Sunday 17th to Monday 18th.

Posted: 18/04/2016 21:45

Sunday 17th.  The snow showers of Saturday had all disappeared leaving behind a cold airmass that initially provided a light to moderate NW'ly flow which soon backed into the W.  Good looking Cumulus soon started to develop, the forecast and conditions encouraging a goodly number of private owners to rig and then disappear to all points of the compass. 41 ATs were flown, with 7 First Flight pupils, 6 Scouts and club members ensuring that all the club 2 seaters were fully utilised. Robin Hutchinson and Alex Mahnke had 59 minutes in K21 JVZ, with Robin later having 48 minutes in the same glider with Andy Tyas.  All 3 available single seaters were also flown, Conrad Thwaites having 2:10 in the DG303,  Rob Bailey flew 186 km in the Discus with TPs at Beverley and Pontefract, while Mark Newburn had a first cross country sortie visiting Northallerton and Helmsley in  Astir DPO in his flight of 1:51.  19 of the day's flights exceeded an hour with a further 10 exceeding 30 minutes, with a number of cross country pilots exceeding 3 hours. Darren Lodge flew his LS8 around Goole, Tontine and  Pontefract, covering 276 km in his flight of just under 4 hours while  John Ellis flew  a self confessed meander of 234 km in his DG800, visiting Richmond, Market Weighton,  Rufforth and  Masham. David Latimer flew a declared 219 km triangle in his Ventus with TPs at Thorngumbald and Pontefract, while Chris Gill took his 17 m DG202 around Scunthorpe, Pontefract, Rufforth and Knaresborough covering 203km  with a flight time of 2:59.  Kelly Teagle, flying her first cross country for 3 years, completed the 100 km Sut/Pocklington/Rufforth/Sut triangle in her Cirrus with a flight time of just under 2 hours and Tony Drury flew an O/R to Masham in his DG303.   Bill Payton and Albert Newbery kept their DG1000t aloft for just over 3  hours but I have no information of where they went.   Pilots reported a 5,000' asl cloud base and strong thermals although significant over convection developed late in the day.

Monday 18th.  A southward travelling, weak cold front and a developing high pressure combined to give an initially cloudy, but dry day, the moderate  W'ly flow gusting to around 30 kts at times, leading to some bouncy final approaches, before decreasing to become light to moderate towards the end of the flying day as the clouds disappeared.   11 winch launches were flown off runway 24 with all but one of the launches leading to a flight duration in excess of 30 minutes, 6 of the launches giving flights in excess of an hour.  Wave was forecast and  evident, as illustrated by this photo taken by Jon Hart from his study window.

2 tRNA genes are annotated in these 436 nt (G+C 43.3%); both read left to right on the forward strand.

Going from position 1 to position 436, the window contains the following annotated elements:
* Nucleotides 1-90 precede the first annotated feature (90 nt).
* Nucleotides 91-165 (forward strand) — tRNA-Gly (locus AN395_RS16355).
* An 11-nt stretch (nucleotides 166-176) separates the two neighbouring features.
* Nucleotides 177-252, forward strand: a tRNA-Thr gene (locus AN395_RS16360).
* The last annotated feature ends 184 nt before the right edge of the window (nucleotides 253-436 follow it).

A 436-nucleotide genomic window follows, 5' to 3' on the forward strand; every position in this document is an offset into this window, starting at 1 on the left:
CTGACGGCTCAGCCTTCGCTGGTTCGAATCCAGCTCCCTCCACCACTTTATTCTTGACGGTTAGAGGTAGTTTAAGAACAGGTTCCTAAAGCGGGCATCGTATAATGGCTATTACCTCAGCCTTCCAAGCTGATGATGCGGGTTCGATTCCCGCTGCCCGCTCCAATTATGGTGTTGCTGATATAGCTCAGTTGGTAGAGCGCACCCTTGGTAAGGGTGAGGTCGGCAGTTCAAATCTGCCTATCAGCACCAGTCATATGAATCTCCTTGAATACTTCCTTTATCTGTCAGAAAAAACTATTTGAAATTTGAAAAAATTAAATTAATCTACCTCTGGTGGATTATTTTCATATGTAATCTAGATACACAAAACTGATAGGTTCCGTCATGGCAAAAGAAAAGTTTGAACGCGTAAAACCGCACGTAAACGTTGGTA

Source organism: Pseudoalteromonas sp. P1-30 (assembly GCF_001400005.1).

Jon Hart Leeds 18th April

Due in part to the mobility of the system, the wave was difficult to contact, although it did generate some very strong and rough rotor thermals to add to the hill lift, while at the same time contributing to a lack of any sort of lift on the hill. Cloud base was initially around 3,000 asl but later increased to over 4,000' asl and the day provided an interesting mixture of hill, thermal and wave lift. George Rowden, the only private owner to rig, abandoned 2 early attempts to climb in the wave at around 4,500' asl due to closing wave gaps,  but eventually managed to find a clear gap over Dalton and took a climb to 7,700' asl in his LS8-18 before deciding to go downwind to a bigger gap over Easingwold which produced a 4-6 kt climb to 10,000' asl in his flight of just under 4 hours.   The climb was  terminated at 10.000' asl while still in 4 kts lift due to a lack of on board oxygen.  David Watson, flying the DG500 had 1:27, while others to break or achieve an hour or more included John Carter and David McKinney with 1:12 in K21 JVZ, John Carter  also having an hour each with Mr Beaumont in JVZ and Tom Dale in the DG500.  Brian Wise and Peter Robinson, eventually deciding to take a launch at the end of the day as the wind died, subsequently managed 1:05 in JVZ while the day also saw a single First Flight pupil flown.

This blog describes a snippet of life at the Yorkshire Gliding Club. Why not take a flight and try it yourself, or we can teach you to fly as a full club member.

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